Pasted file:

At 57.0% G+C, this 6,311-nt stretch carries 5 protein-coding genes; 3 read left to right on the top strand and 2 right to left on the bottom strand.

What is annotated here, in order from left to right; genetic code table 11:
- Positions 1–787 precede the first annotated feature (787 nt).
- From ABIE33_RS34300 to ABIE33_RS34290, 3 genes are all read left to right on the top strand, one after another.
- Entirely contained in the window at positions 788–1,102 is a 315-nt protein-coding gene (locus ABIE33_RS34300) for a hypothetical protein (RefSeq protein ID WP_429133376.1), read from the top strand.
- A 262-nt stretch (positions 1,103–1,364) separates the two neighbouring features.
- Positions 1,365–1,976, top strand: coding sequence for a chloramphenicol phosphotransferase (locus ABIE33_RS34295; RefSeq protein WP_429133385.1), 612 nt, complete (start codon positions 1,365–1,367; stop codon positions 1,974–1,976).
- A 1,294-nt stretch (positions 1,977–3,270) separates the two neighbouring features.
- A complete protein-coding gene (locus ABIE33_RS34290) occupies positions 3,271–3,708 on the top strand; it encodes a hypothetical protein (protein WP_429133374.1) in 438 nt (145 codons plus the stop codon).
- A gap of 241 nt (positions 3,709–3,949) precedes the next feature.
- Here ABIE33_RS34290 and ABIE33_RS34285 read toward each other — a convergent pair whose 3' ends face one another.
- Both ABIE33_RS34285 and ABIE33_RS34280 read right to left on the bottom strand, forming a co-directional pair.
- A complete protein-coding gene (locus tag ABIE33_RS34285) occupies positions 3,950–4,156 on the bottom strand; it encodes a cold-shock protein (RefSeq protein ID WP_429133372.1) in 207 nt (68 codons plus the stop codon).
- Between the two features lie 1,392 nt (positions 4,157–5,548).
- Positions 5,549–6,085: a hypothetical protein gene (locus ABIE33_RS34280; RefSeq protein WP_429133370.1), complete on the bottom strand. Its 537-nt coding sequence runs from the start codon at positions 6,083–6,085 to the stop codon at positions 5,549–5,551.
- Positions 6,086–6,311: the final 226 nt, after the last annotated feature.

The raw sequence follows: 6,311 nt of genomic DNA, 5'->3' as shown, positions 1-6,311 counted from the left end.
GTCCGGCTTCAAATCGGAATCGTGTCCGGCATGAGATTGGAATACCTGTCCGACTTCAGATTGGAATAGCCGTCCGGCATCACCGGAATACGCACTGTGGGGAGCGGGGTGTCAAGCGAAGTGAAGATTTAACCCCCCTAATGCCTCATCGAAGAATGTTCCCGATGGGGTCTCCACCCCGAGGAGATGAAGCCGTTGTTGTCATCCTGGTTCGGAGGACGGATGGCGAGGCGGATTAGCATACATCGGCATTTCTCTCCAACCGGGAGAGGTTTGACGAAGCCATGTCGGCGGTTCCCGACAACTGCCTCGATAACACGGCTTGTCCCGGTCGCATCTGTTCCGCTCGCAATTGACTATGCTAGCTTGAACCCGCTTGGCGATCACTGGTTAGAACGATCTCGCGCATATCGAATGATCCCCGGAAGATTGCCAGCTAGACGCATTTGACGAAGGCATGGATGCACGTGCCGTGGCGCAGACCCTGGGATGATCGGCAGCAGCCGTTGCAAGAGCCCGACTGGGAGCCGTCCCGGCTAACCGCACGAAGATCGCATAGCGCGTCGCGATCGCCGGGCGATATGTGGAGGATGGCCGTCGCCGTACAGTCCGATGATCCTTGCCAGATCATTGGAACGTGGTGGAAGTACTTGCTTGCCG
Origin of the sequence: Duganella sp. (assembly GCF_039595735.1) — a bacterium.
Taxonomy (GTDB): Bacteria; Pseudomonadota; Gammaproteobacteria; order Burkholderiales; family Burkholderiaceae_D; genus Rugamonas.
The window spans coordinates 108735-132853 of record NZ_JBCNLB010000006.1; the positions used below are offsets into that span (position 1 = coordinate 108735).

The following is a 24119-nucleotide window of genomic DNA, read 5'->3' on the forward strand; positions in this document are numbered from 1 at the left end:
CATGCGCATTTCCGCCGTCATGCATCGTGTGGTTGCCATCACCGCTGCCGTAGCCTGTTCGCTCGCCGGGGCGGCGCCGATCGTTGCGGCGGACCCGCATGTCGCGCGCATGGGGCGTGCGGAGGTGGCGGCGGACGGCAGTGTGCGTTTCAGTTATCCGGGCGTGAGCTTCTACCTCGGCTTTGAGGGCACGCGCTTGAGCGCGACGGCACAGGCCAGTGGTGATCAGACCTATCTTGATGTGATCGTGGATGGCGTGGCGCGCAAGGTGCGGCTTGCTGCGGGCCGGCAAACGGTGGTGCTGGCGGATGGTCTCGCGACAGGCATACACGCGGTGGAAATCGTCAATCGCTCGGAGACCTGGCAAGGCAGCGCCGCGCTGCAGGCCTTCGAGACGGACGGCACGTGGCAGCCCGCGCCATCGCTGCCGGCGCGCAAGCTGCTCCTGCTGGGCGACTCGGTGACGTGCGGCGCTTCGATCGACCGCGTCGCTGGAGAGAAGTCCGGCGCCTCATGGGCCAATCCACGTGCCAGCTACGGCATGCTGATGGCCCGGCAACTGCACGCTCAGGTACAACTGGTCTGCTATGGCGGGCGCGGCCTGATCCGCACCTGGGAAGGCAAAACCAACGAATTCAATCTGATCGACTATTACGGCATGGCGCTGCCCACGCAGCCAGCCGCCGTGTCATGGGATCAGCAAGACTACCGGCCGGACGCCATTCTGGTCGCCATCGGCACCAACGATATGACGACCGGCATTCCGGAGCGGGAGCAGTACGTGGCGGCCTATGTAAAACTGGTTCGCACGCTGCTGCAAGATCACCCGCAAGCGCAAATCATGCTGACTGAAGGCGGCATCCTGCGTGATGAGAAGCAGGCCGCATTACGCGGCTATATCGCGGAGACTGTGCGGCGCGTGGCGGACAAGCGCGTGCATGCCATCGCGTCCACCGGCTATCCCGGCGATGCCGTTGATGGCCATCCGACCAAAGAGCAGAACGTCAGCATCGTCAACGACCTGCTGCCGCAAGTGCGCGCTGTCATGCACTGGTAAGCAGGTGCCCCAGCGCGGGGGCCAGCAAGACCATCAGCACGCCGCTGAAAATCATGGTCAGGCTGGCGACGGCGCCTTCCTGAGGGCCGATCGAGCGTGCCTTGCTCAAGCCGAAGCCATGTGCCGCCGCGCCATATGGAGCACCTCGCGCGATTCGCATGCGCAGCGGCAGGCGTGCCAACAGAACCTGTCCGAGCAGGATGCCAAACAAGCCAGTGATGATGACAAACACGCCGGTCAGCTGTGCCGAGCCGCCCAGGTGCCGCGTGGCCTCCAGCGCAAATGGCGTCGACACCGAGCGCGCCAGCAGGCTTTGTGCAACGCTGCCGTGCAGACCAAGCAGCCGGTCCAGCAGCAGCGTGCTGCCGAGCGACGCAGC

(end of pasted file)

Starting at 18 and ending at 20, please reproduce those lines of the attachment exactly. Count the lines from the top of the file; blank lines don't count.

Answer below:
GTCCGGCTTCAAATCGGAATCGTGTCCGGCATGAGATTGGAATACCTGTCCGACTTCAGATTGGAATAGCCGTCCGGCATCACCGGAATACGCACTGTGGGGAGCGGGGTGTCAAGCGAAGTGAAGATTTAACCCCCCTAATGCCTCATCGAAGAATGTTCCCGATGGGGTCTCCACCCCGAGGAGATGAAGCCGTTGTTGTCATCCTGGTTCGGAGGACGGATGGCGAGGCGGATTAGCATACATCGGCATTTCTCTCCAACCGGGAGAGGTTTGACGAAGCCATGTCGGCGGTTCCCGACAACTGCCTCGATAACACGGCTTGTCCCGGTCGCATCTGTTCCGCTCGCAATTGACTATGCTAGCTTGAACCCGCTTGGCGATCACTGGTTAGAACGATCTCGCGCATATCGAATGATCCCCGGAAGATTGCCAGCTAGACGCATTTGACGAAGGCATGGATGCACGTGCCGTGGCGCAGACCCTGGGATGATCGGCAGCAGCCGTTGCAAGAGCCCGACTGGGAGCCGTCCCGGCTAACCGCACGAAGATCGCATAGCGCGTCGCGATCGCCGGGCGATATGTGGAGGATGGCCGTCGCCGTACAGTCCGATGATCCTTGCCAGATCATTGGAACGTGGTGGAAGTACTTGCTTGCCG
Origin of the sequence: Duganella sp. (assembly GCF_039595735.1) — a bacterium.
Taxonomy (GTDB): Bacteria; Pseudomonadota; Gammaproteobacteria; order Burkholderiales; family Burkholderiaceae_D; genus Rugamonas.